PWS Planned burn
PWS Planned Fuel Reduction Burn - Scamander (photograph: Chris Emms)

Bushfire Risk Planning

Find out more

The Parks and Wildlife Service manage over 50 percent of the land area of Tasmania. Reducing the risk of uncontrolled bushfires is a priority which requires strategic planning.  

The Parks and Wildlife Service have a team of fire specialists, fire operations staff, administration personal and fire crew, working hard to reduce bushfire risk, as well as to supress fires. Each autumn and spring when weather is suitable, fire officers undertake fuel reduction burns across the state. These planned burns aim to reduce the fuel load and risks to communities, while maintaining cultural and ecological values of the environment.

The first step in planning to mitigate the threat of bushfires is to determine where there is the highest risk.

Modelling bushfire risk

To assist with managing bushfire risk the Parks and Wildlife Service has developed a strategic model. First developed in 2008, the Bushfire Risk Assessment Model known as BRAM, does just this. This model has capacity to define and analyse the interaction between the likelihood of bushfire and the consequence of bushfire impact.

Many factors align for an area to become prone to fires. The likelihood of a bushfire occurring is determined by a combination of fuel load and type, ability to detect and suppress fires, and proximity to an historical ignition source.

Bushfires are considered to be a 'risk' when they pose a threat to important assets and values. 

These assets and values include:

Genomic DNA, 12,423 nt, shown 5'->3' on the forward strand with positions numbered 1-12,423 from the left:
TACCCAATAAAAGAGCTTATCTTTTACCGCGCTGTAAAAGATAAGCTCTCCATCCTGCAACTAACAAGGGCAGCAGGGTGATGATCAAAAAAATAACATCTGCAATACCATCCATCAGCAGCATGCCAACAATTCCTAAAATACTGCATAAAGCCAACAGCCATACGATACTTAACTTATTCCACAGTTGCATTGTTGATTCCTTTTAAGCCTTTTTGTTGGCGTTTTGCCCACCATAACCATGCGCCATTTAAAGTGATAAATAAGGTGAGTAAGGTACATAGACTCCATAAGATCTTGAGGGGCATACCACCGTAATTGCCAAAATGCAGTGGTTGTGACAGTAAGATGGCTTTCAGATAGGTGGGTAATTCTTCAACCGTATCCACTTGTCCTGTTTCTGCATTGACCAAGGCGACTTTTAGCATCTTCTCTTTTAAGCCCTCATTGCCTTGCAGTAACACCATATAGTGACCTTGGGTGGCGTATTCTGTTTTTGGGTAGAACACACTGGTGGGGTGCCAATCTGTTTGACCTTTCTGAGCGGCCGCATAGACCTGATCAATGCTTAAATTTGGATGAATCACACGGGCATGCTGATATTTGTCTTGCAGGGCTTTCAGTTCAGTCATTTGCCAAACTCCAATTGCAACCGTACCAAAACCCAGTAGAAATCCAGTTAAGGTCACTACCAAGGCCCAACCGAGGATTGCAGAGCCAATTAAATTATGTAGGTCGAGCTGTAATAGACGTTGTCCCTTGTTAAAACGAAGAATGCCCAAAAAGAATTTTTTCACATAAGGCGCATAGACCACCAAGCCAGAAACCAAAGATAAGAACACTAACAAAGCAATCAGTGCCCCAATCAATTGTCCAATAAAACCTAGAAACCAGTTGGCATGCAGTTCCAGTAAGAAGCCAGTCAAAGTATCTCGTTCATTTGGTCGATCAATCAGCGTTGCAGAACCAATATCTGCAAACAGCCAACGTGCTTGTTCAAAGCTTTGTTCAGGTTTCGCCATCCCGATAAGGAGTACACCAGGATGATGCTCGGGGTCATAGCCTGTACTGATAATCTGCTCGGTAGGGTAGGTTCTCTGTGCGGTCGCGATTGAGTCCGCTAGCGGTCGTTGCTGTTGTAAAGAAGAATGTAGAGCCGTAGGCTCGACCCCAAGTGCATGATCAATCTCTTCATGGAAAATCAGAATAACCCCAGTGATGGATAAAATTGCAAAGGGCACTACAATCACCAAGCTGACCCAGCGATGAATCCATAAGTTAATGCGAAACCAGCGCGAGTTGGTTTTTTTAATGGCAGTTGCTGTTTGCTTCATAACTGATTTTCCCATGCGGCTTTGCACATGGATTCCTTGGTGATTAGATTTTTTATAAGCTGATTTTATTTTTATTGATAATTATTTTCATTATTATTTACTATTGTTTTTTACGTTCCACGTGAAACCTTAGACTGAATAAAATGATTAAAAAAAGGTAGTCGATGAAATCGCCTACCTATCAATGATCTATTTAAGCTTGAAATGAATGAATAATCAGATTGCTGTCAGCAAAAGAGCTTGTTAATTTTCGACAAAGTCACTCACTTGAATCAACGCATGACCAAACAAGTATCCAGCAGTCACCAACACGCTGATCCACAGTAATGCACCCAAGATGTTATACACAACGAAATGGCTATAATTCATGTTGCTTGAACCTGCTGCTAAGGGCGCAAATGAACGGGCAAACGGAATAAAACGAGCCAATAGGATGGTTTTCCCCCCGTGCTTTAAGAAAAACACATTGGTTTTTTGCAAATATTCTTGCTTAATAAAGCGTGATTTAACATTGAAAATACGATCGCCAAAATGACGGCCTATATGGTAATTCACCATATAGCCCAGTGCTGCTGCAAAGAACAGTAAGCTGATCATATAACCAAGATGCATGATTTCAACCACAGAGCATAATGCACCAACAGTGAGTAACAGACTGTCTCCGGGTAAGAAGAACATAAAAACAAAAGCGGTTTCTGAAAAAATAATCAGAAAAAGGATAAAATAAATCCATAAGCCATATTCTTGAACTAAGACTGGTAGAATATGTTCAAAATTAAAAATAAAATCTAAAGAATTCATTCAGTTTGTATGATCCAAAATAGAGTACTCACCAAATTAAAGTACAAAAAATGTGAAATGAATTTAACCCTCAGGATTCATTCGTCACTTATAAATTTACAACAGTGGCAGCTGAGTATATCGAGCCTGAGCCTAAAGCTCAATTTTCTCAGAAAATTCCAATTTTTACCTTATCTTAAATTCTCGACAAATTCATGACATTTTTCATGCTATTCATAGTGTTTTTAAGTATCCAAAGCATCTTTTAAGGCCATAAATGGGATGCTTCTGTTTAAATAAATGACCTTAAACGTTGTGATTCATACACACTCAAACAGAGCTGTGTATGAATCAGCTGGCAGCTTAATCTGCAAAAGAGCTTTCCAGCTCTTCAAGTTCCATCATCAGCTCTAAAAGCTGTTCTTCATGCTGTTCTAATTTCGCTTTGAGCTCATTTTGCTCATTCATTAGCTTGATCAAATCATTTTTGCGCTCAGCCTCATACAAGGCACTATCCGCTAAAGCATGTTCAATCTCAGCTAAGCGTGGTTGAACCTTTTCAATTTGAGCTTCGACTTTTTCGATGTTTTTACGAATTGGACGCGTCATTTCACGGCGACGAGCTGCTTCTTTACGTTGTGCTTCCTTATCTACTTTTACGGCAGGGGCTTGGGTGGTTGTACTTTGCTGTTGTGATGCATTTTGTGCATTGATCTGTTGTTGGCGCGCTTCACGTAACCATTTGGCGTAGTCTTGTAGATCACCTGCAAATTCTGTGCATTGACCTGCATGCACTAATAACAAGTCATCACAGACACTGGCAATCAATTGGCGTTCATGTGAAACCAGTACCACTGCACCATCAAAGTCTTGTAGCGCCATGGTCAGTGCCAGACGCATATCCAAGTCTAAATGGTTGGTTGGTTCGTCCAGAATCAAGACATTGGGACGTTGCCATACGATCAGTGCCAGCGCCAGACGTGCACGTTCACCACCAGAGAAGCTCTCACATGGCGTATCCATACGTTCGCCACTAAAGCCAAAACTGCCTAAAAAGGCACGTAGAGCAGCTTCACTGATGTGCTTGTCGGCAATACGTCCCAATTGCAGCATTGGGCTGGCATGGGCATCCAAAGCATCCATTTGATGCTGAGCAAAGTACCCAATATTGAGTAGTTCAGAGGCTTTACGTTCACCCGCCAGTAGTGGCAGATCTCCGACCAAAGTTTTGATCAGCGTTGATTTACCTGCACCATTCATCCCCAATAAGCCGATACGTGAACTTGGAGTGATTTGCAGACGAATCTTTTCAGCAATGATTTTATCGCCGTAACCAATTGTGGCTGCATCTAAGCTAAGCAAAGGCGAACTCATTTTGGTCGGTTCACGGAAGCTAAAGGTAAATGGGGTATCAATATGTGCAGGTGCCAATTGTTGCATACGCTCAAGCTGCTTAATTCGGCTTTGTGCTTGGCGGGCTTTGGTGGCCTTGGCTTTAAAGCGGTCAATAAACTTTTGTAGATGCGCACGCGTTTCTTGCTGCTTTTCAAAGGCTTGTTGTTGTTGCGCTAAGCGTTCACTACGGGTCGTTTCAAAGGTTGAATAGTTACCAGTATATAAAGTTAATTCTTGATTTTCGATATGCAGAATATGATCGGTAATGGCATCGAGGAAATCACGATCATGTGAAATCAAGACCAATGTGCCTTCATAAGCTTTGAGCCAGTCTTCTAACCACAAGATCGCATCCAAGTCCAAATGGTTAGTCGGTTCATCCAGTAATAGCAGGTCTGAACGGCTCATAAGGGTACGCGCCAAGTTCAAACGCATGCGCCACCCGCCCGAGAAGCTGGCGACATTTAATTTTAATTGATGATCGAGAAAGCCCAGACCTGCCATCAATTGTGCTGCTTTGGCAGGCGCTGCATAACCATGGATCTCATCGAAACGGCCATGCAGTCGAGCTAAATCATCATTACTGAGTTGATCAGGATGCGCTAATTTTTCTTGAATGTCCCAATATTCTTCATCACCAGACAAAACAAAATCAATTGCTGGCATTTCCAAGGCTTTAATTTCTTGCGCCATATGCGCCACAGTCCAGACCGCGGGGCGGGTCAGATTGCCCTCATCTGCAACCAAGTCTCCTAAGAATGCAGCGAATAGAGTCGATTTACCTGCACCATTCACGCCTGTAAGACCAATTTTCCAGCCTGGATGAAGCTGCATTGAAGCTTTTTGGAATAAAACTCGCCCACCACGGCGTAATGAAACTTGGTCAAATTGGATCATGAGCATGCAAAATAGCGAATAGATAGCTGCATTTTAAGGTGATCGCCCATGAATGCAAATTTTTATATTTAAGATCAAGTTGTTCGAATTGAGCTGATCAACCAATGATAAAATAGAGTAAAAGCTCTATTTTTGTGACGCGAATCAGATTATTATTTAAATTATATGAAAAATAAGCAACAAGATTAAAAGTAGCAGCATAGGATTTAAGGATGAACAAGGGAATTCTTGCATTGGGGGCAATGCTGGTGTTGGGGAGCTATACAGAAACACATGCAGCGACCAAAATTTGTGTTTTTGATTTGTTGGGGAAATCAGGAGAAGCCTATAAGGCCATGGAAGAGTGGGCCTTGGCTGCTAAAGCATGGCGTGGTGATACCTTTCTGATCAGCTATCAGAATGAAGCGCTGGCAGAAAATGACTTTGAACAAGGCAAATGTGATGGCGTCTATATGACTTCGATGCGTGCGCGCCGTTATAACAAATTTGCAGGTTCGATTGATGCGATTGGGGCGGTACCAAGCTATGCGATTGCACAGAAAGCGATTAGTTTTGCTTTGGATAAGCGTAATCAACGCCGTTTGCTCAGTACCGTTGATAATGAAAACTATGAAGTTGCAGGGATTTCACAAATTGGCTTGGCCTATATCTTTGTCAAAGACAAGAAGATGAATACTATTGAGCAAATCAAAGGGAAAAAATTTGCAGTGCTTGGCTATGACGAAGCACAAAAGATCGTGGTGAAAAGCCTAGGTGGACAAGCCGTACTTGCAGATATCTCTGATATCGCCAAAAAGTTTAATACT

• Human life
  • Man-made values (e.g. houses, schools, transmission lines)
  • Cultural values
  • Natural values – based on lists of threatened species, flora, fauna and geo-conservation
  • Other economic values (e.g. production forest, agriculture, vineyards, fruit production).

The assets and values are assigned a relative worth and given a score. The scores are derived after extensive consultation with relevant experts. The consequence of loss of these items can vary from insignificant to catastrophic - for example the loss of a single home dwelling will be assigned a different value compared to the loss of a hospital.

Using the International standard for risk managment guidelines (ISO) 31000, the BRAM displays four categories of risk. A matrix determines level of risk by referencing the combination of consequence of loss against the likelihood of a bushfire occurring. Other useful outputs include insight into fire intensity and the potential rate of fire spread.​

Since its development the BRAM model has won several awards. The model has been refined, improved and updated annually.

The picture is big

Research work undertaken by the University of Tasmania has resulted in 'climate future weather' data. This data has been kindly made available to the Parks and Wildlife Service.

Surprisingly using this data, BRAM has the capacity to display risk levels out to the end of the century! 

Web portal

The Tasmanian Wilderness World Heritage Area Bushfire and Climate Change research project (Press (2016) recognised the value of the BRAM to state - and recommended for the BRAM to be made available outside the Parks and Wildlife Service. This resulted in the web portal being developed and the BRAM tool will soon be available to other land managers and utility organisations.

Based on their specific land management objectives, specialists will be able to adjust input weighting of the various values. This will enable them to determine what affect fire mitigation measures may have on the overall risk level, and thus provide important information for planners.

The model is updated automatically on a daily basis.​

The BRAM tool generates maps based on the value given to various assets and the likelihood of loss to a bushfire.

Thank you to our partners

The BRAM tool utilises data from a multitude of sources. The PWS wishes to thank the Department of Natural Resources and Environment Tasmania, the Bureau of Meteorology, Bushfire and Natural Hazard Cooperative Research Centre, National Aerial Firefighting Centre and Tasmania Fire Service for access to valuable data.​

For further information on these models or request to gain access to BRAM please contact​